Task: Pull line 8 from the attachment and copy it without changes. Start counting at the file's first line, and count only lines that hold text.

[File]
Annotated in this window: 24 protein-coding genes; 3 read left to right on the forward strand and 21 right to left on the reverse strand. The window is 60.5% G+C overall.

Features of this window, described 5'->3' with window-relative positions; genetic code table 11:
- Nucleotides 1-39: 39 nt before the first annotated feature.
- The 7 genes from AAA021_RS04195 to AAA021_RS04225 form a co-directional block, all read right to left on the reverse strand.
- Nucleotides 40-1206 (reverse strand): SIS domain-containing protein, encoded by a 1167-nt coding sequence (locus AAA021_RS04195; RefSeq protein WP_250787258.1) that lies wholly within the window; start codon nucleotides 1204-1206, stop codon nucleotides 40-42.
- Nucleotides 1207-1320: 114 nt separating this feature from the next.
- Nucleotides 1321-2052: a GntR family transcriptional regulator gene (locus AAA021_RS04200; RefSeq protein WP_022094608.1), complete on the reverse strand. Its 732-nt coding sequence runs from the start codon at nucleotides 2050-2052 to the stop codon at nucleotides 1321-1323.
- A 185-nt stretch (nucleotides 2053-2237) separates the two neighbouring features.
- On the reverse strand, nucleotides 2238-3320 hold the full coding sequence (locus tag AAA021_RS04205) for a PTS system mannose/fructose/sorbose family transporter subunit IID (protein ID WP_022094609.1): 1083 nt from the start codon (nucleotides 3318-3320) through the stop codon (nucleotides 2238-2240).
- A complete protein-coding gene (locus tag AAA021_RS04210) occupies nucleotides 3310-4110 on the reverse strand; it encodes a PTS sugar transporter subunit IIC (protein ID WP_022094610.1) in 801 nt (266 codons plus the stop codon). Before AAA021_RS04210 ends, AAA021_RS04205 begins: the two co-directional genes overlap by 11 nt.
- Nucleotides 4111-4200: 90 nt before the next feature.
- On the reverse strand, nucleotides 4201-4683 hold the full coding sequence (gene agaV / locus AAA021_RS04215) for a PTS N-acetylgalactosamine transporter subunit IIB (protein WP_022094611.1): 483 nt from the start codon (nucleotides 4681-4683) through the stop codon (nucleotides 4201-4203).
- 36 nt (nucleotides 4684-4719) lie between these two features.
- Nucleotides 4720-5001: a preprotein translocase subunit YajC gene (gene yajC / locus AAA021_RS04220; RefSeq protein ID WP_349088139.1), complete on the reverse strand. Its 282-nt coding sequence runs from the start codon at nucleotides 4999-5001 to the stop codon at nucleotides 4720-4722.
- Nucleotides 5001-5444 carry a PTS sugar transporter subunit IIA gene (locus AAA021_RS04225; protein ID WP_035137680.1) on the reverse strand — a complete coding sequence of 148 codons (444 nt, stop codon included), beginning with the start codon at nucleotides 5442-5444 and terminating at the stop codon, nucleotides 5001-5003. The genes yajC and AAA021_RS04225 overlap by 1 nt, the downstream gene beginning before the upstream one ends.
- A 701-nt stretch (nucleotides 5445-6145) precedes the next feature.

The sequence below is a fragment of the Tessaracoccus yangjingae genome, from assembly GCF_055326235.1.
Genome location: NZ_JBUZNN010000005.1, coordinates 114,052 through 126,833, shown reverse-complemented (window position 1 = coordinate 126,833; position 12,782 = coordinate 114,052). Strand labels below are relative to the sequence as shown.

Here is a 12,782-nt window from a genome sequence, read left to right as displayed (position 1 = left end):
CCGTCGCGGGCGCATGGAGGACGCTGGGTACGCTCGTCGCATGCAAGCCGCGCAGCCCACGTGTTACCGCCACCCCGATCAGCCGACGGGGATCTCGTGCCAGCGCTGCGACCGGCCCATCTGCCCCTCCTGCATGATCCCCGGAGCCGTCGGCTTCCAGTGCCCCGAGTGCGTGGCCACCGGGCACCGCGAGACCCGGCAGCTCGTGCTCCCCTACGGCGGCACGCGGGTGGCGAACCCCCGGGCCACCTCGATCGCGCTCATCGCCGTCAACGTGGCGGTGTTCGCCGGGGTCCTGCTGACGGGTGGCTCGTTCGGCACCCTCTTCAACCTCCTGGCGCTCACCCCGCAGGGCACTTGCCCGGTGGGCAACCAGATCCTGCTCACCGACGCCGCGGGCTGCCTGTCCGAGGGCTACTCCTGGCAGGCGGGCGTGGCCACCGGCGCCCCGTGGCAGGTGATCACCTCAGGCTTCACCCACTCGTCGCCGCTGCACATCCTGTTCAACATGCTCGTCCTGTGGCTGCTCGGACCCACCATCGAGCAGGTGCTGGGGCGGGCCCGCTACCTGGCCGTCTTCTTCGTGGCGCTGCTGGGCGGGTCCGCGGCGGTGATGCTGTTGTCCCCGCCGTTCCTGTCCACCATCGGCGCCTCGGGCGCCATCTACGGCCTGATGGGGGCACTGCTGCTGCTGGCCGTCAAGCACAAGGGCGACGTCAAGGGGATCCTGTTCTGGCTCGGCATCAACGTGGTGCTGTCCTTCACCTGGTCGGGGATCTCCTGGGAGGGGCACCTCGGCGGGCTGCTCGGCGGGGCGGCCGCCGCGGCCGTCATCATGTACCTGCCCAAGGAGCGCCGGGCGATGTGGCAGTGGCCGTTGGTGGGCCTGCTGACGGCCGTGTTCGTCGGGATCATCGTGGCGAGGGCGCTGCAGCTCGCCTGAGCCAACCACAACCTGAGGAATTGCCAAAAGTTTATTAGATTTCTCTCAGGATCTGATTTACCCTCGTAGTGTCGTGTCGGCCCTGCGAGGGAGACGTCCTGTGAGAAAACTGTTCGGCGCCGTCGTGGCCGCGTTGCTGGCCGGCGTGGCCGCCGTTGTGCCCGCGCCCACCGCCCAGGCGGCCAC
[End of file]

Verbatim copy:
- A 185-nt stretch (nucleotides 2053-2237) separates the two neighbouring features.